Episode description: Bob joins in for a slightly different episode of Retronauts Radio! We discuss the recent CD release of the 30th anniversary Zelda concert series and look at the history of incredible incidental music in Nintendo’s non-game apps.

MP3, 41.9 MB | 1:25:23
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Music in this episode comes from precisely where we say it does, basically. The Zelda CD, Game Boy Camera, Mario Paint, etc. etc. The one mystery track is the outro, which is the “Elegance” Hanafuda 3DS theme’s music. Which is rad, and whoever suggested it (sorry, I lost your name!) is also rad.

And be sure to save the artwork above to add to your download, since (once again) PC1 weirdly doesn’t retain individual episode artwork when we upload the files.

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Retronauts Micro returns with a double-length episode

Well, I say “double-length,” but Bob has been stretching the definition of “Retronauts Micro” for quite a while now, so I suppose you’re used to “Micro” episodes being nearly half the length of a full episode by now.

But, anyway! Because you demanded it, Retronauts Micro has indeed made its grand and glorious return. Not that it was gone all that long. Nevertheless, to mark the occasion I’ve put together what is by far the most involved and complicated Micro I’ve ever produced. It’s a follow-up to the FM synthesis episode from a few months back, which means it centers around music. And lots of it.

This episode offers a very loose overview of the use of sampling in video games, exploring a large number of permutations and tripping a bit over the ambiguity of some of the terminology used on the tech side. Before that, though, I’ve outlined the history of sampling as a concept as well, since the concept has a significant existence outside of gaming — though of course it has to a certain degree evolved and developed alongside video games. Eh, I’m making a mess of this. Just have a listen to the episode. It’s nearly half an hour in length and incorporates dozens of examples (and samples). And, of course, that one track that EarthBound blatantly just stole from Sgt. Pepper’s Lonely Hearts Club Band.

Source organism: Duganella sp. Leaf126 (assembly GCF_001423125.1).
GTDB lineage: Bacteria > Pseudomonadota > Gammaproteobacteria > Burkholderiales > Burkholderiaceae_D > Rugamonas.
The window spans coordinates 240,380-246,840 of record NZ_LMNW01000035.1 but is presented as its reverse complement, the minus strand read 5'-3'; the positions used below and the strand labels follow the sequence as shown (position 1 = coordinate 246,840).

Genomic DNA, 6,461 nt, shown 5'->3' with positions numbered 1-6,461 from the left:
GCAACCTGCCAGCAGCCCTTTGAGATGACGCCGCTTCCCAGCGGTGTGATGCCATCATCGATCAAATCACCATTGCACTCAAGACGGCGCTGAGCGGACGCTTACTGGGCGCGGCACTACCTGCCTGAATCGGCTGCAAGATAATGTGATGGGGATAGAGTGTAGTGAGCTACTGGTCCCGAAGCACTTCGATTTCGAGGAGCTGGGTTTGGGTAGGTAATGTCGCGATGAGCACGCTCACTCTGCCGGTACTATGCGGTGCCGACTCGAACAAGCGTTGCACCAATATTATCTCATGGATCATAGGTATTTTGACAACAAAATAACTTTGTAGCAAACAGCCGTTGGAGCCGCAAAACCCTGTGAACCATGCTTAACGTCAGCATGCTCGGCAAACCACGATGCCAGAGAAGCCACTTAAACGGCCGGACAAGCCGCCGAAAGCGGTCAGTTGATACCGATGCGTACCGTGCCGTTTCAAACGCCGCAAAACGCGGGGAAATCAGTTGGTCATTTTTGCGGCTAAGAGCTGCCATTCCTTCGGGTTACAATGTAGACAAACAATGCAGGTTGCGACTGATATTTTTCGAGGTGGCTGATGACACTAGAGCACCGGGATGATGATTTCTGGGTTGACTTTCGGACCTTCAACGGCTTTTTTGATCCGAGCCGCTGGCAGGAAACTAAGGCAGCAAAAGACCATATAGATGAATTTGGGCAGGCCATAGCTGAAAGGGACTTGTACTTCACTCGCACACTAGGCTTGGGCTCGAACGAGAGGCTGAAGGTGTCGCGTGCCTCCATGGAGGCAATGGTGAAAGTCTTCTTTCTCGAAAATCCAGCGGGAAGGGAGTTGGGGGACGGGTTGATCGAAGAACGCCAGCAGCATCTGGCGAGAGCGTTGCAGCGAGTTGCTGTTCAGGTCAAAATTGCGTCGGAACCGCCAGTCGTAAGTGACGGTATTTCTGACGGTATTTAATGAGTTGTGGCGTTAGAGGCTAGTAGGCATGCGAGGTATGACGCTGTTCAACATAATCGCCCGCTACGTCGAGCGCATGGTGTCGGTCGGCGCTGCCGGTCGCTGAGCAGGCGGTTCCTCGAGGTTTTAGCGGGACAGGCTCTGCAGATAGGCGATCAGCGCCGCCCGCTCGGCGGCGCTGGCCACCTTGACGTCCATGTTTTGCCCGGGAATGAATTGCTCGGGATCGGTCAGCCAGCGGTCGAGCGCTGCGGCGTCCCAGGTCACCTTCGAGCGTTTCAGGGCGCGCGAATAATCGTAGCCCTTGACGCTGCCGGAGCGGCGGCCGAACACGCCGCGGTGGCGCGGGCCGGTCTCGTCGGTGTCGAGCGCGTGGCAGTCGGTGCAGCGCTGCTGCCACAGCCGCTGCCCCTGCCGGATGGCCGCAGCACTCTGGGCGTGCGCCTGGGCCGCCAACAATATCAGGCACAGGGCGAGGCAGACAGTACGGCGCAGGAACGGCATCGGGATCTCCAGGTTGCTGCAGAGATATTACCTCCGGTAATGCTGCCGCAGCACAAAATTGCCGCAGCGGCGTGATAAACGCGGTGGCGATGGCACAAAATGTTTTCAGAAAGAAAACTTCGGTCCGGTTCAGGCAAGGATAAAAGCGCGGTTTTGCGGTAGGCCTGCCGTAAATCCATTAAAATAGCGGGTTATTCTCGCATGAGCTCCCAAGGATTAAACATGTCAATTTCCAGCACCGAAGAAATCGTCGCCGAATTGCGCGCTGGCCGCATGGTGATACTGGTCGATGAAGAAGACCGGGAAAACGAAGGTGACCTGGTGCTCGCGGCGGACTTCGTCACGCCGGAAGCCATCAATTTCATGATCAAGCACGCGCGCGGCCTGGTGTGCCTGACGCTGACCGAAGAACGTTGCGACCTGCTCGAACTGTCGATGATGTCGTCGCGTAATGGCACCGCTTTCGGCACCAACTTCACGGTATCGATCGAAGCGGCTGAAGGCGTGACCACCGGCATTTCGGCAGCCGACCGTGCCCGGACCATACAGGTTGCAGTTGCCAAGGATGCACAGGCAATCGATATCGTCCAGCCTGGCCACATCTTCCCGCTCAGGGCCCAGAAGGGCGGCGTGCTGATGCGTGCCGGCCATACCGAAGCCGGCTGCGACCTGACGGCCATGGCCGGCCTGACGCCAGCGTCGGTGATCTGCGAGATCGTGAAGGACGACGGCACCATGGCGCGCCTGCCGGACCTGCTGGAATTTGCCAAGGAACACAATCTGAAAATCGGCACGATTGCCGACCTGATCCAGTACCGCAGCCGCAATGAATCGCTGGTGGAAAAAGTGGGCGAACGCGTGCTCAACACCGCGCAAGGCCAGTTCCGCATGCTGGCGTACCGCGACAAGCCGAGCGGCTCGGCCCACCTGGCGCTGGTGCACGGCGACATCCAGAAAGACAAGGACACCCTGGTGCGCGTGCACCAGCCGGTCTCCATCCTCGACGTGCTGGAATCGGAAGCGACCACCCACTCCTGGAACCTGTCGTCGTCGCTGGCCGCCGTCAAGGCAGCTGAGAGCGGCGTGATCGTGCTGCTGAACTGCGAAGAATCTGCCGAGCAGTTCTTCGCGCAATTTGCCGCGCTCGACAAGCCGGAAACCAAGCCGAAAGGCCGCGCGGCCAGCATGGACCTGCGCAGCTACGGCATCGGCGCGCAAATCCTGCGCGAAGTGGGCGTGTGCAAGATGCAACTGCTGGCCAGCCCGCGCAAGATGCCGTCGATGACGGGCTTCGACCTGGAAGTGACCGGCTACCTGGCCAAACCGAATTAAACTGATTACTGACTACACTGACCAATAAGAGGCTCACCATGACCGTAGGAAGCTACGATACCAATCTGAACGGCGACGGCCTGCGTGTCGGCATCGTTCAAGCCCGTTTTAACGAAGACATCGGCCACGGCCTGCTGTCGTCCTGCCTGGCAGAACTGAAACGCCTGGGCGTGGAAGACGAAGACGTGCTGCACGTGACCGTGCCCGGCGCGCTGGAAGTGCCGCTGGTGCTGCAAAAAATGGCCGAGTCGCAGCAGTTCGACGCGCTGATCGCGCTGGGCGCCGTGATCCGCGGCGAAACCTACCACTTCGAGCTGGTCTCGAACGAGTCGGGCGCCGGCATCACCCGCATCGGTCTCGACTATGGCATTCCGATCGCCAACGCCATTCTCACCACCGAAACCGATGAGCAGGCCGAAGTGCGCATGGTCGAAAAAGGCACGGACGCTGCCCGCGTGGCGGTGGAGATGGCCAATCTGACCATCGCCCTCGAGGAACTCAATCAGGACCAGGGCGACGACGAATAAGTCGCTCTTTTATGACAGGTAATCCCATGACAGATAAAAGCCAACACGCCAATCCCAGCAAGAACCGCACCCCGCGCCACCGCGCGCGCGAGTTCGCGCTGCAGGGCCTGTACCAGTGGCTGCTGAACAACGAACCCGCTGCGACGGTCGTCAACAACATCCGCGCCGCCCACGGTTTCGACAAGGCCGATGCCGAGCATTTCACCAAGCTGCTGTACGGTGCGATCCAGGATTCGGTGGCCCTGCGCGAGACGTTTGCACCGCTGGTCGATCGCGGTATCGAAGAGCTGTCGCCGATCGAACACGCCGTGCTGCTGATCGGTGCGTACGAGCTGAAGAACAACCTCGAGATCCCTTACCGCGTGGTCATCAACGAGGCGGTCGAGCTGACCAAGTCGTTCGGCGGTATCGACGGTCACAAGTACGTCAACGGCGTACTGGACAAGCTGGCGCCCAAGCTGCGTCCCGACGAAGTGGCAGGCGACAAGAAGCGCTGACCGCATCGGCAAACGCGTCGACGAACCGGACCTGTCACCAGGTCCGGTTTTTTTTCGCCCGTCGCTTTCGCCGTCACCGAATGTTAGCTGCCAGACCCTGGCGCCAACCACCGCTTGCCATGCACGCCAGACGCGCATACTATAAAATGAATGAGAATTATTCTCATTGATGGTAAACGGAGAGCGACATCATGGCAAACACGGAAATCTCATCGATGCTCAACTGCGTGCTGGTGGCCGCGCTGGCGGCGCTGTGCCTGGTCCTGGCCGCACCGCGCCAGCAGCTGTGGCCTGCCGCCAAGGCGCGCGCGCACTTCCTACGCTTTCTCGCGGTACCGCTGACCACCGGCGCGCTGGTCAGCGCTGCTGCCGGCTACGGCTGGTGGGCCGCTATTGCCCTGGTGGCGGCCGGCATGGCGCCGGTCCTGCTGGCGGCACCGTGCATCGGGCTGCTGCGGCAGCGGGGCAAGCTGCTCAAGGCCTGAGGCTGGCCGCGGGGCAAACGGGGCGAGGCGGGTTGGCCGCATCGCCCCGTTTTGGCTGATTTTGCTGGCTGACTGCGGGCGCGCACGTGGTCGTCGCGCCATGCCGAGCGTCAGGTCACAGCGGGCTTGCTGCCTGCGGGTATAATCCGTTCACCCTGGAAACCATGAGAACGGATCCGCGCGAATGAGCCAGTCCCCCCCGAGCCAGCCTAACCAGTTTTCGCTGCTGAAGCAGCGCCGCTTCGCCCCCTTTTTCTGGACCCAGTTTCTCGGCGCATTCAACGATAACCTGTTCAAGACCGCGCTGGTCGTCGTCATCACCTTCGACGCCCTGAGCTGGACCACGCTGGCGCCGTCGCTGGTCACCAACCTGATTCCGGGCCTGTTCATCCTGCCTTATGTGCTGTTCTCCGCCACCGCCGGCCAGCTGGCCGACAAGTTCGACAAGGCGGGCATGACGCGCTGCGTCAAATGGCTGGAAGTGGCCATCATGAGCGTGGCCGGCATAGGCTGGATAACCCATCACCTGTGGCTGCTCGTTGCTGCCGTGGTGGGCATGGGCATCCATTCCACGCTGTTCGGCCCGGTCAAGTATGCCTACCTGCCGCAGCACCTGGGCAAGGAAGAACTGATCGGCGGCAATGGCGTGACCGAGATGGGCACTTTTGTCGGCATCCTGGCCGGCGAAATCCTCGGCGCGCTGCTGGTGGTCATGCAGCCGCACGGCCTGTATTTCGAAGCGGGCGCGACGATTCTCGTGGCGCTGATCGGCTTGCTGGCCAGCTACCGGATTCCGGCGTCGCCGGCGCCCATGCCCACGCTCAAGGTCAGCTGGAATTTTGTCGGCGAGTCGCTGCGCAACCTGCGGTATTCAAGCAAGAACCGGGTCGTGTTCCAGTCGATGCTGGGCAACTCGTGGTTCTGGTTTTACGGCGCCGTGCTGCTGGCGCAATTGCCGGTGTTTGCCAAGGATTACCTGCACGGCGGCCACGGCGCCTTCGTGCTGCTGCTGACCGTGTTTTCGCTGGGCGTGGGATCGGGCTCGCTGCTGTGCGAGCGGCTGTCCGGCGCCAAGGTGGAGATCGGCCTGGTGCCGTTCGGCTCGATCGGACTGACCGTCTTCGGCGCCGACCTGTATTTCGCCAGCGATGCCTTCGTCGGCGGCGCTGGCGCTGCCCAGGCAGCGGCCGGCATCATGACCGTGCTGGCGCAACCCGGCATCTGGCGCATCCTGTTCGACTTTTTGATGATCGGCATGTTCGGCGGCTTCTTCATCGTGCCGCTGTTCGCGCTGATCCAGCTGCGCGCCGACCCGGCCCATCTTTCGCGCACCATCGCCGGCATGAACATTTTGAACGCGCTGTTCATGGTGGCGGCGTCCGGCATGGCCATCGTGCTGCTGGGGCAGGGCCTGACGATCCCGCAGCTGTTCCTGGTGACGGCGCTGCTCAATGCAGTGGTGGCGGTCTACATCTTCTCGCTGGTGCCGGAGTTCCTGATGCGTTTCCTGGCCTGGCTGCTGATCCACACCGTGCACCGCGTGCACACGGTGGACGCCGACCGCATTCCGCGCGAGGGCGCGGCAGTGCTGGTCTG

(Incidentally, it seems like PodcastOne’s system has a habit of overwriting custom episode art with the generic show art, so if you’re into the individual covers we create, you can snag the one above and add it yourself. Sorry for the inconvenience.)

Episode description: Retronauts Micro returns on a biweekly schedule! Jeremy kicks things off with a follow-up to last year’s look at FM synthesis in games by exploring a flip side: A brief (and at all comprehensive) history of audio sampling vis-a-vis video games.

MP3, 12.7 MB | 25:31 | Direct download
Retronauts on iTunes | Retronauts at PodcastOne

Music in this episode comes from… oh boy, where do I even begin? There’s a ton — and by no means is this list a comprehensive breakdown of all the examples I could provide.

  • Revenge of Shinobi
  • SoulBlazer
  • EarthBound
  • Psycho Soldier
  • Summer Carnival ’92: Recca
  • Pierre Schaeffer “Apostrophe”
  • The Beach Boys “Pet Sounds”
  • The Beach Boys “Caroline No”
  • Pink Floyd “Money”
  • King Crimson “In the Court of the Crimson King”
  • Led Zeppelin “Stairway to Heaven”
  • David Bowie “Space Oddity”
  • Yes “Siberian Khatru”
  • King Crimson “Epitaph”
  • Genesis “Watcher of the Skies”
  • Gentle Giant “Free Hand”
  • Yellow Magic Orchestra “Computer Game”
  • Rick Wakeman “Catherine Parr”
  • Rally-X
  • King & Balloon
  • Ghostbusters (Commodore 64)
  • Wild Gunman
  • Ninja Gaiden (NES)
  • Zelda II: The Adventure of Link
  • Otocky
  • Quadrun
  • Journey (Arcade)
  • Super Mario Kart
  • ActRaiser
  • Final Fantasy VI
  • Jet Grind Radio

Yeah, OK, I think that’s it. Whew, I’m fried. Enjoy the show, and there’ll be the usual full-length production on Monday… which also is about music. It’s like a theme or something.